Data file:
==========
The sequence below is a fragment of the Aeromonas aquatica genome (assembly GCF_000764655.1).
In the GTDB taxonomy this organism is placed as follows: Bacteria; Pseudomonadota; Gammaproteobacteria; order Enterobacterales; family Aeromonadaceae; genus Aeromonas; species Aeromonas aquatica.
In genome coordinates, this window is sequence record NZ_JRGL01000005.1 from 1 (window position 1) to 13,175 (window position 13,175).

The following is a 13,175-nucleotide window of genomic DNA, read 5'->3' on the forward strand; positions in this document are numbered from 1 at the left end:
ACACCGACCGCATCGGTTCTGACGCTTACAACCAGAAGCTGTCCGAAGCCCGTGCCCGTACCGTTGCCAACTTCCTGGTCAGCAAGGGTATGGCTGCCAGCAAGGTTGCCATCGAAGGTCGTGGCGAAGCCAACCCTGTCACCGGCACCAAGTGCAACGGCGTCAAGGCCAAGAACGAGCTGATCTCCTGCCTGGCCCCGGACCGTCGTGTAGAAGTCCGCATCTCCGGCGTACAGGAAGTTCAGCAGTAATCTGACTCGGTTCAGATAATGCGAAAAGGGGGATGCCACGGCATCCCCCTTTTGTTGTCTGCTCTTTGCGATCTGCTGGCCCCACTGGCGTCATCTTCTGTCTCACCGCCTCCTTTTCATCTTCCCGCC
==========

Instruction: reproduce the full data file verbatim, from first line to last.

The sequence below is a fragment of the Aeromonas aquatica genome (assembly GCF_000764655.1).
In the GTDB taxonomy this organism is placed as follows: Bacteria; Pseudomonadota; Gammaproteobacteria; order Enterobacterales; family Aeromonadaceae; genus Aeromonas; species Aeromonas aquatica.
In genome coordinates, this window is sequence record NZ_JRGL01000005.1 from 1 (window position 1) to 13,175 (window position 13,175).

The following is a 13,175-nucleotide window of genomic DNA, read 5'->3' on the forward strand; positions in this document are numbered from 1 at the left end:
ACACCGACCGCATCGGTTCTGACGCTTACAACCAGAAGCTGTCCGAAGCCCGTGCCCGTACCGTTGCCAACTTCCTGGTCAGCAAGGGTATGGCTGCCAGCAAGGTTGCCATCGAAGGTCGTGGCGAAGCCAACCCTGTCACCGGCACCAAGTGCAACGGCGTCAAGGCCAAGAACGAGCTGATCTCCTGCCTGGCCCCGGACCGTCGTGTAGAAGTCCGCATCTCCGGCGTACAGGAAGTTCAGCAGTAATCTGACTCGGTTCAGATAATGCGAAAAGGGGGATGCCACGGCATCCCCCTTTTGTTGTCTGCTCTTTGCGATCTGCTGGCCCCACTGGCGTCATCTTCTGTCTCACCGCCTCCTTTTCATCTTCCCGCC